The four core node types or elements that participate in Cisco SAF and that make up the framework include the SAF clients, SAF forwarder nodes, SAF transit forwarder nodes, and SAF transparent nodes (Figure 1). The SAF client normally resides in a host application that wishes to advertise a service to the network or request (discover) a service from the network or both. This way, the SAF client establishes a relationship to an SAF forwarder node in order to advertise or discover services. Next an SAF client may send its own advertisement that contains header information and any additional information it may require as further application-specific opaque data.
The Cisco IOS Software SAF forwarder node provides the relationship between SAF clients and the network and is normally found at the edges or boundaries of a network. The forwarder node receives the service advertisements and keeps a copy before forwarding the advertisements to its neighboring SAF nodes. The client and the forwarder relationship maintains the advertisement, and should a client remove a service or disconnect from the forwarder node, this node will inform the rest of the SAF network about the services that are no longer available. The forwarder node will keep a copy of the entire advertisement (header and opaque data) that it forwards on to other SAF peers.
The SAF advertisement is intended to provide sufficient information about the service, what is being offered, and how to contact the service and can be used to update high-level information between services as it changes. For example a directory service would advertise that it was a directory service for Cisco.com and is reachable using LDAP at IPv4 address 10.1.1.1 TCP 389. Another example might be if Unified Communications call agents would advertise themselves as a call agent at IPv4 address 10.2.1.1 E.164 address 330XXXXXX.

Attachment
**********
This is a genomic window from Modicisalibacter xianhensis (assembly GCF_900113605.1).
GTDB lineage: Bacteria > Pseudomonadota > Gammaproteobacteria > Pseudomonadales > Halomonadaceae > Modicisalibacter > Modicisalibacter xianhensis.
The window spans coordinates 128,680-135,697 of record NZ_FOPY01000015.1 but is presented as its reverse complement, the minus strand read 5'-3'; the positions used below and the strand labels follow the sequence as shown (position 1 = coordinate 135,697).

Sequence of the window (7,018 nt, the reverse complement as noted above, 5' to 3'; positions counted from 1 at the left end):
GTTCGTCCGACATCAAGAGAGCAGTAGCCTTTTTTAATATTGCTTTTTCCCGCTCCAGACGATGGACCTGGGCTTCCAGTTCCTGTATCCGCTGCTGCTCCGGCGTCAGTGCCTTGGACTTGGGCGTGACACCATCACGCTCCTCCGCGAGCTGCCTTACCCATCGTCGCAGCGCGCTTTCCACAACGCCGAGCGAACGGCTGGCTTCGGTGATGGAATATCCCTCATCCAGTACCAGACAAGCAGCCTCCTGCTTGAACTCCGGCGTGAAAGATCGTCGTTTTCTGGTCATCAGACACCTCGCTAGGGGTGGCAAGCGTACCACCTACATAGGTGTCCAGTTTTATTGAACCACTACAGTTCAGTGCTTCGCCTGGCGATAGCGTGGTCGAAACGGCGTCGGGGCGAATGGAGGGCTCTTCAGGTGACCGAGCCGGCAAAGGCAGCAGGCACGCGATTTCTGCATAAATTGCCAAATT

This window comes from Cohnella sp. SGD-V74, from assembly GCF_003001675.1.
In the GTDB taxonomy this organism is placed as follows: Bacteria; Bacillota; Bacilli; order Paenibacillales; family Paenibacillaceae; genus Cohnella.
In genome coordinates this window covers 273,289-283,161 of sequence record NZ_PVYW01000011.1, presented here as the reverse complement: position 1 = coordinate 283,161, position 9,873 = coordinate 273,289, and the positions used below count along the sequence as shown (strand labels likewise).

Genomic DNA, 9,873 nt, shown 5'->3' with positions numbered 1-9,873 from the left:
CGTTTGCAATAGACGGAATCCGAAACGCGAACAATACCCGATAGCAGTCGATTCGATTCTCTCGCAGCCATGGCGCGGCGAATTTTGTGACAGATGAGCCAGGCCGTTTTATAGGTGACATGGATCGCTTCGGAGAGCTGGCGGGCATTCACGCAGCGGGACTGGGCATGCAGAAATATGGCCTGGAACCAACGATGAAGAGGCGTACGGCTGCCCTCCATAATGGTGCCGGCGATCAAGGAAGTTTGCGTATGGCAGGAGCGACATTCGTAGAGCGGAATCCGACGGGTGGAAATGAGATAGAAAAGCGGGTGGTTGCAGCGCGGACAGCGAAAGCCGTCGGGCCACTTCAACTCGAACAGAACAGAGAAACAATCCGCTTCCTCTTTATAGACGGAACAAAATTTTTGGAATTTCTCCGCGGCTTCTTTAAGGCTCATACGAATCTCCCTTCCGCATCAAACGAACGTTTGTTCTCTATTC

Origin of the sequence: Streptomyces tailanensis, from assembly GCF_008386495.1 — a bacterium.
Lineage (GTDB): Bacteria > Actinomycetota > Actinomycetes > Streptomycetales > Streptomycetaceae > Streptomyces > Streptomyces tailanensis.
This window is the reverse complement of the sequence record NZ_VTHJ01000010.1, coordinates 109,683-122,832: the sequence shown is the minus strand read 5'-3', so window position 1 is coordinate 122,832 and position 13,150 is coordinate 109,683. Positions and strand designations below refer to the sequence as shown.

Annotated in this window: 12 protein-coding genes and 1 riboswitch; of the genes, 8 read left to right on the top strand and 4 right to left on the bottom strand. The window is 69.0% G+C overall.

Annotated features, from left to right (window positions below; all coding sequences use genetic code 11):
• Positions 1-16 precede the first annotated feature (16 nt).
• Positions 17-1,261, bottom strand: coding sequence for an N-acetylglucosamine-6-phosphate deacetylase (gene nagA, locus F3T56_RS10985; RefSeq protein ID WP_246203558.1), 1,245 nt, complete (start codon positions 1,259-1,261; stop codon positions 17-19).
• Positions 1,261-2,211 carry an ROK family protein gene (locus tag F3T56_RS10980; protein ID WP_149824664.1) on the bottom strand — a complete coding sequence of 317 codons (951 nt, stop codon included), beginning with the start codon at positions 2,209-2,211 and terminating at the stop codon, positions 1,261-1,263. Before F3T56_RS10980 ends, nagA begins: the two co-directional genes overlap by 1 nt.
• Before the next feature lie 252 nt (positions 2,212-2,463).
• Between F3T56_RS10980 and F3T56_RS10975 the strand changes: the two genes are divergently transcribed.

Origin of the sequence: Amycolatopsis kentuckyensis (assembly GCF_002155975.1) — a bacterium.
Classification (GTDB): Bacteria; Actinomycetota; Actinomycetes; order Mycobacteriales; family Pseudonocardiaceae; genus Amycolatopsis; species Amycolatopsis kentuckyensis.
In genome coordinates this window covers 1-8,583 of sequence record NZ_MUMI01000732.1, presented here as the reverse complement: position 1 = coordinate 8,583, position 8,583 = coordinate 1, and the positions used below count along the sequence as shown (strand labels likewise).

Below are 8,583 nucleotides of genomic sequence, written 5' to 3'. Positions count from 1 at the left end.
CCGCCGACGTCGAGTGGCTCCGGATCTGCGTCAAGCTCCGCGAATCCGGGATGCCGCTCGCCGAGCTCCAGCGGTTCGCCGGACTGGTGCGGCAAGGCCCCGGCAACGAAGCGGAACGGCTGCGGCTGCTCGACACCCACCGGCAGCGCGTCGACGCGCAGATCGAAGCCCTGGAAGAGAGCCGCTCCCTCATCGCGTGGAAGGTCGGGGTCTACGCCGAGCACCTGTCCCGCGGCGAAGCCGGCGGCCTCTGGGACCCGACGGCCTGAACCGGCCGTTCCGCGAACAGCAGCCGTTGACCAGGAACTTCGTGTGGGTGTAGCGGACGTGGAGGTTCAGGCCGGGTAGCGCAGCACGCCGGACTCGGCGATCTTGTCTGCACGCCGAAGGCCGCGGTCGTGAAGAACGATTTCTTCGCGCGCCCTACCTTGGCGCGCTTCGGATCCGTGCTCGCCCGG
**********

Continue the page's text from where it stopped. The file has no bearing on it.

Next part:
Inside the SAF message used by the clients and the forwarders, the header contains information that the SAF network requires in order to propagate the advertisement correctly and maintain the integrity of the advertisements within the network. This would include the source of the advertisement, which is the advertising SAF node, the type of service being advertised, and how to contact the service point or service advertiser. An SAF client that requires a service would establish a relationship to the forwarder and request whatever type of services it requires. The SAF forwarder node then sends current advertisements to the clients that were previously learned from the other SAF forwarders.
The SAF transit forwarder is a node with no clients connected; this type of node is generally found within the network and provides the connectivity "backbone" between the forwarder nodes. Transit nodes are optional in small deployments as all nodes might just be forwarder nodes with simple peering arrangements. When a transit node receives advertisements from an SAF peer, the node forwards a copy to all other peers and then discards the opaque data, keeping a copy of the header information. The transit node requires the header information so that advertisements can be updated or flushed during topology changes. Using the header information the entire framework helps ensure that during connectivity changes the integrity and connectivity of the available services are maintained and correct. This allows the framework to become segmented, operating autonomously with only the reachable services being advertised. As connectivity is reestablished with the services, they become reachable and will be advertised once more.
Any node in the network that does not understand SAF is considered a transparent or non-SAF node. As SAF messages are IP based, they will pass through such network nodes unaffected.
Enterprise applications that choose to distribute various services throughout their networks can better help ensure availability, scalability, and ease of deployment. The ability to advertise these services will allow networks to advertise application services transparently to various service clients located anywhere throughout the network. Cisco SAF focuses on Cisco's strength in IP routing to provide end-to-end service availability awareness for our customers to help them increasing the value of their networks, reducing application configuration complexity and operational costs, while increasing availability.
The first SAF supported application will be Cisco Unified Communications v8.0 Call Control Discovery.
For More Information
http://www.cisco.com/go/saf for more information or contact your Cisco sales representatives directly. SAF is a feature of Cisco IOS Software and can be used starting in October 2009 with Cisco IOS Software Release 12.5(1)M.